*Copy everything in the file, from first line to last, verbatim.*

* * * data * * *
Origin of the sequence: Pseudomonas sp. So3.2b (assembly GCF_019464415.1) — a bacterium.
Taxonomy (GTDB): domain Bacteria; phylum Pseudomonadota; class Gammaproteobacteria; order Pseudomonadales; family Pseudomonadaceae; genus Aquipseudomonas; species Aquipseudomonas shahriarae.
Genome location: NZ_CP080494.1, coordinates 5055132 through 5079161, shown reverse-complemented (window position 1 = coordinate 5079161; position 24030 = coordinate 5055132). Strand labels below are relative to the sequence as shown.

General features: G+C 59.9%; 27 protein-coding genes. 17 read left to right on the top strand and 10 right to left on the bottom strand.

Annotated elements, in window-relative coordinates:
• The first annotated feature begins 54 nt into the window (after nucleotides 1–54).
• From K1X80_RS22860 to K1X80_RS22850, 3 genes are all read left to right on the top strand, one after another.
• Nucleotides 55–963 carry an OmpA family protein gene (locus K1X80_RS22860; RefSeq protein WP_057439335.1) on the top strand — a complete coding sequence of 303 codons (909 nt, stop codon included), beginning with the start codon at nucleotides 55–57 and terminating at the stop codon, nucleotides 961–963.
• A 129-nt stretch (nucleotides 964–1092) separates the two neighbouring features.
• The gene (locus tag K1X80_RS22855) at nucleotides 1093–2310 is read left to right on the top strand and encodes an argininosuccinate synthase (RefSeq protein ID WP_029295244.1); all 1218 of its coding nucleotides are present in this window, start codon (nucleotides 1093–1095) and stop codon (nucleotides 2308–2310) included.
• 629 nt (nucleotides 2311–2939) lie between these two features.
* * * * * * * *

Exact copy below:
Origin of the sequence: Pseudomonas sp. So3.2b (assembly GCF_019464415.1) — a bacterium.
Taxonomy (GTDB): domain Bacteria; phylum Pseudomonadota; class Gammaproteobacteria; order Pseudomonadales; family Pseudomonadaceae; genus Aquipseudomonas; species Aquipseudomonas shahriarae.
Genome location: NZ_CP080494.1, coordinates 5055132 through 5079161, shown reverse-complemented (window position 1 = coordinate 5079161; position 24030 = coordinate 5055132). Strand labels below are relative to the sequence as shown.

General features: G+C 59.9%; 27 protein-coding genes. 17 read left to right on the top strand and 10 right to left on the bottom strand.

Annotated elements, in window-relative coordinates:
• The first annotated feature begins 54 nt into the window (after nucleotides 1–54).
• From K1X80_RS22860 to K1X80_RS22850, 3 genes are all read left to right on the top strand, one after another.
• Nucleotides 55–963 carry an OmpA family protein gene (locus K1X80_RS22860; RefSeq protein WP_057439335.1) on the top strand — a complete coding sequence of 303 codons (909 nt, stop codon included), beginning with the start codon at nucleotides 55–57 and terminating at the stop codon, nucleotides 961–963.
• A 129-nt stretch (nucleotides 964–1092) separates the two neighbouring features.
• The gene (locus tag K1X80_RS22855) at nucleotides 1093–2310 is read left to right on the top strand and encodes an argininosuccinate synthase (RefSeq protein ID WP_029295244.1); all 1218 of its coding nucleotides are present in this window, start codon (nucleotides 1093–1095) and stop codon (nucleotides 2308–2310) included.
• 629 nt (nucleotides 2311–2939) lie between these two features.